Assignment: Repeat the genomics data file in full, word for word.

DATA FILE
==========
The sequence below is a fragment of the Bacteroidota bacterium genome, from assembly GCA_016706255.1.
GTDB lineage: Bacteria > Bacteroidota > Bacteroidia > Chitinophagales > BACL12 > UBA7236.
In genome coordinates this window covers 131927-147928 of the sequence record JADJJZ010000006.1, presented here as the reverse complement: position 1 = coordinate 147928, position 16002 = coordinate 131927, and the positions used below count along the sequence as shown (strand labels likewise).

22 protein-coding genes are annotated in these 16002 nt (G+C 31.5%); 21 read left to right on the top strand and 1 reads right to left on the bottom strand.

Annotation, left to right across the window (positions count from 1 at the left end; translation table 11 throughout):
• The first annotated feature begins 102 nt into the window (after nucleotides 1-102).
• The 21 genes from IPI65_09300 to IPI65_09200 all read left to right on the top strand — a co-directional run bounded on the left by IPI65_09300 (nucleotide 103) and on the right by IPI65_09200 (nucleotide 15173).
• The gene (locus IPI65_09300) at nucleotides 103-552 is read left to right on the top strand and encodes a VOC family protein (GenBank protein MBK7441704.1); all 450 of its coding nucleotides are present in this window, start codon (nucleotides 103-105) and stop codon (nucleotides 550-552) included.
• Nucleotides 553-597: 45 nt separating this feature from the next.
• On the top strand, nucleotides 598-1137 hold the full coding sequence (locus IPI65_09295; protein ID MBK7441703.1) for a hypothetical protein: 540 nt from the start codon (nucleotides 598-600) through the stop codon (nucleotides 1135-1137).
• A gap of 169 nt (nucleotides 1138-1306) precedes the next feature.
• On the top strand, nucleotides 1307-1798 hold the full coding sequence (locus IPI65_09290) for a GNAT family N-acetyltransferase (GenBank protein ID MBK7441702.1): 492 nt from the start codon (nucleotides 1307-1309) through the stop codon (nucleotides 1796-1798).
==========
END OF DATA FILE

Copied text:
The sequence below is a fragment of the Bacteroidota bacterium genome, from assembly GCA_016706255.1.
GTDB lineage: Bacteria > Bacteroidota > Bacteroidia > Chitinophagales > BACL12 > UBA7236.
In genome coordinates this window covers 131927-147928 of the sequence record JADJJZ010000006.1, presented here as the reverse complement: position 1 = coordinate 147928, position 16002 = coordinate 131927, and the positions used below count along the sequence as shown (strand labels likewise).

22 protein-coding genes are annotated in these 16002 nt (G+C 31.5%); 21 read left to right on the top strand and 1 reads right to left on the bottom strand.

Annotation, left to right across the window (positions count from 1 at the left end; translation table 11 throughout):
• The first annotated feature begins 102 nt into the window (after nucleotides 1-102).
• The 21 genes from IPI65_09300 to IPI65_09200 all read left to right on the top strand — a co-directional run bounded on the left by IPI65_09300 (nucleotide 103) and on the right by IPI65_09200 (nucleotide 15173).
• The gene (locus IPI65_09300) at nucleotides 103-552 is read left to right on the top strand and encodes a VOC family protein (GenBank protein MBK7441704.1); all 450 of its coding nucleotides are present in this window, start codon (nucleotides 103-105) and stop codon (nucleotides 550-552) included.
• Nucleotides 553-597: 45 nt separating this feature from the next.
• On the top strand, nucleotides 598-1137 hold the full coding sequence (locus IPI65_09295; protein ID MBK7441703.1) for a hypothetical protein: 540 nt from the start codon (nucleotides 598-600) through the stop codon (nucleotides 1135-1137).
• A gap of 169 nt (nucleotides 1138-1306) precedes the next feature.
• On the top strand, nucleotides 1307-1798 hold the full coding sequence (locus IPI65_09290) for a GNAT family N-acetyltransferase (GenBank protein ID MBK7441702.1): 492 nt from the start codon (nucleotides 1307-1309) through the stop codon (nucleotides 1796-1798).